Post-mortem (Jjp-pyweek17)

I did mention when I announced that my game has been uploaded that I wasn't as satisfied with this entry compared to my previous one, so I was pleasantly surprised by the majority of the feedback that I got. Firstly, I'm really glad that many of you found it enjoyable to play. That's probably the most important part of a game, in my opinion. :)

I was a bit disappointed to read that the game crashed for at least two people, but that's what happens when I implement most of the actual gameplay in the last two days of PyWeek. In particular, I didn't even get the shop done until about four hours before the coding deadline, and I just finished adding sounds about an hour before it, too. If it does crash for anyone in the future, feel free to post a traceback in the comments.

In the end, this PyWeek was even more fun and interesting than the last one, particularly since I felt that I learned even more from this one. I'll go over a bunch of thoughts and lessons that I have collected now that the judging period is over.

The parts that were never realized

I think the main reason that I was initially not as satisfied with the result was because there were so many things that I had to remove due to time constraints. Now that I look at how many .py files there are in the source code folder, I kinda surprised myself with how much I actually implemented during that week. Despite that, there are a lot of unimplemented things that could have made the game better.

The pacing of the game, which several of the comments alluded to, did suffer partially because of a “scripted” event that I did not have time to implement. It was going to occur on the third level, and it would have spawned a few enemies that you had to run away from after you got the coordinate data on that level. In retrospect, however, I should probably just cut that level out altogether since people probably understood the excavation mechanics after the second level, if not the first one. If I had done that, the player would have seen the enemies a bit sooner, which would help the game's pacing.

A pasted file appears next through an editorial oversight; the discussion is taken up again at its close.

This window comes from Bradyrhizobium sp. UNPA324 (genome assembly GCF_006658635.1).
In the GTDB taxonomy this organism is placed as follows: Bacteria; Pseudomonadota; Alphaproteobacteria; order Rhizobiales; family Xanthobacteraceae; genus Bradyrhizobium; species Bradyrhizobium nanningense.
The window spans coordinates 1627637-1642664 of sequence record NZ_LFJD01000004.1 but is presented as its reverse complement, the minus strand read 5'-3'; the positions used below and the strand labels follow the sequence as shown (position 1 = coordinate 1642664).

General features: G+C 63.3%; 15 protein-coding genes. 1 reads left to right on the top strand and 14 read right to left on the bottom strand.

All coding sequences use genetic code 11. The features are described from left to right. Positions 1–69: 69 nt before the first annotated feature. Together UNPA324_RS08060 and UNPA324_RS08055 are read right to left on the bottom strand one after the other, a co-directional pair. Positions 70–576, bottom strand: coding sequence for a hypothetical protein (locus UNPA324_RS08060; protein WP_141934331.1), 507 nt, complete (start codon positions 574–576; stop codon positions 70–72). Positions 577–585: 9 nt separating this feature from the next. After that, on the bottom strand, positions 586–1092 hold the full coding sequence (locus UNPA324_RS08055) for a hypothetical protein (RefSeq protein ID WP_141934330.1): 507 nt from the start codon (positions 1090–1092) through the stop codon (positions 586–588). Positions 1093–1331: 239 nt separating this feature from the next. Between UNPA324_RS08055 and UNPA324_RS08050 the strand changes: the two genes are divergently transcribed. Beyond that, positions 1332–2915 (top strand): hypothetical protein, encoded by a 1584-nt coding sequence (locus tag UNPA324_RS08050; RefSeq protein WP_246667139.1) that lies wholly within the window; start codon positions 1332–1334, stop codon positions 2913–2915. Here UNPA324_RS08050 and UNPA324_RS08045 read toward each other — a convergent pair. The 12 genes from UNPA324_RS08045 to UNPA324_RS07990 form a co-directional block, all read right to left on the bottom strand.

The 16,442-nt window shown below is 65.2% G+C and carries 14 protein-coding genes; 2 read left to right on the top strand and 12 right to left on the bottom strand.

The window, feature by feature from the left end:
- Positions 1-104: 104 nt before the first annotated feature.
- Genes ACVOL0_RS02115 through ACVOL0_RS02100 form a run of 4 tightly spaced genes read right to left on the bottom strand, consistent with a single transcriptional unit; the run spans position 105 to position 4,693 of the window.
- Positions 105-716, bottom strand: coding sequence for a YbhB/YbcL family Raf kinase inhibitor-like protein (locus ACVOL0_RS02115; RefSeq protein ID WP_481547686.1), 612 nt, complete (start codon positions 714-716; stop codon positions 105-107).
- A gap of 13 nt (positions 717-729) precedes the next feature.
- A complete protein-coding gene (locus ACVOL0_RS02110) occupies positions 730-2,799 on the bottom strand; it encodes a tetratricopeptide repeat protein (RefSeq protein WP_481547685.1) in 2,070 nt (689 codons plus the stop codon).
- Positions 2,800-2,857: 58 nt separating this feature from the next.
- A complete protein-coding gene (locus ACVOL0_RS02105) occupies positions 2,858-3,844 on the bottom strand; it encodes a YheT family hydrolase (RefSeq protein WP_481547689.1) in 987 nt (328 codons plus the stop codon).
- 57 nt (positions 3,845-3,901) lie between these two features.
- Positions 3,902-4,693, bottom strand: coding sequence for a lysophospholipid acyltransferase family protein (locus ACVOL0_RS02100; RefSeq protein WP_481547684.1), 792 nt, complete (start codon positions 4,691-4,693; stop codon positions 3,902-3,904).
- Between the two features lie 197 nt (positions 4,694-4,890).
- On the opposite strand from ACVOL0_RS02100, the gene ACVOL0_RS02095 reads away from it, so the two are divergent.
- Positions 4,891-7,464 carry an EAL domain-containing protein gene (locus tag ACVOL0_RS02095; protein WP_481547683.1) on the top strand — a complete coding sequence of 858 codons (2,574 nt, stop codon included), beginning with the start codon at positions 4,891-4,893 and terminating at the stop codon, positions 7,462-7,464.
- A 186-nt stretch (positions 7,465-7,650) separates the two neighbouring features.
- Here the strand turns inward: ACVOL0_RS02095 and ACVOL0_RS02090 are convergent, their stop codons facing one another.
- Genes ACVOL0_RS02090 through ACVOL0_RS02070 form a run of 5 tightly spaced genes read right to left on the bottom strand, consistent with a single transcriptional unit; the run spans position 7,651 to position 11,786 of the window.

Related to that is that I was also going to put some story elements in the game. I was going to have log files (that were buried for some reason) that the player can read, an introductory wall of text when the game started for the first time, and an ending wall of text that explains just why that mysterious red crystal was so bad. This does sound ambitious, which was probably why it never made it into the game.

I was also going to make the first level be the tutorial, but I settled for writing a manual instead. I'm glad that the manual helped people understand the gameplay mechanics. A tutorial would still be ideal, though, since playing is more fun than reading instructions.

Many people also pointed out the lack of music, and that's one aspect of the game that I simply did not have time for, unfortunately. I agree that it would really help the game out a lot.

There were a lot of other things that I wanted to include, such as optional levels, but I can't have everything. Well...I can always work on this game more now that this PyWeek is essentially over, right? :)

The learning process

I implemented many new things for the first time during this project, and some of this stuff turned out to be tricky. I think I spent the first day or so just implementing a scrolling camera. Some stuff turned out to be much easier than I thought, however, especially save games. The pickle module pretty much did the work for me in that case, although I'm a bit aware of its drawbacks. For something like PyWeek, though, it's fine :p

Also, my collision detection code is awful and inefficient. Just take a look at this snippet of code from

  def process_bullets(self):
    for bullet in self.bullets:
      bullet_rect = bullet.get_pos_rect()
      player_hitbox = self.player_vehicle.get_hitbox()
      if not bullet.friendly and player_hitbox.colliderect(bullet_rect):
        bullet.hit = True
      elif bullet.friendly:
        for enemy in self.enemies:
          enemy_hitbox = enemy.get_hitbox()
          if bullet.friendly and enemy_hitbox.colliderect(bullet_rect):
            enemy.on_damage(bullet.damage, self.player_vehicle)
            bullet.hit = True
            self.enemy_hit_sound_play = True
            break # Only one enemy should be hit per bullet
        if bullet.hit:    
          alert_rect = pygame.Rect(0, 0, 500, 500)
          for enemy in self.enemies:
            enemy_rect = enemy.get_pos_rect()
            if alert_rect.colliderect(enemy_rect):
              enemy.aware = True
              enemy.aware_timeout = 5 * FPS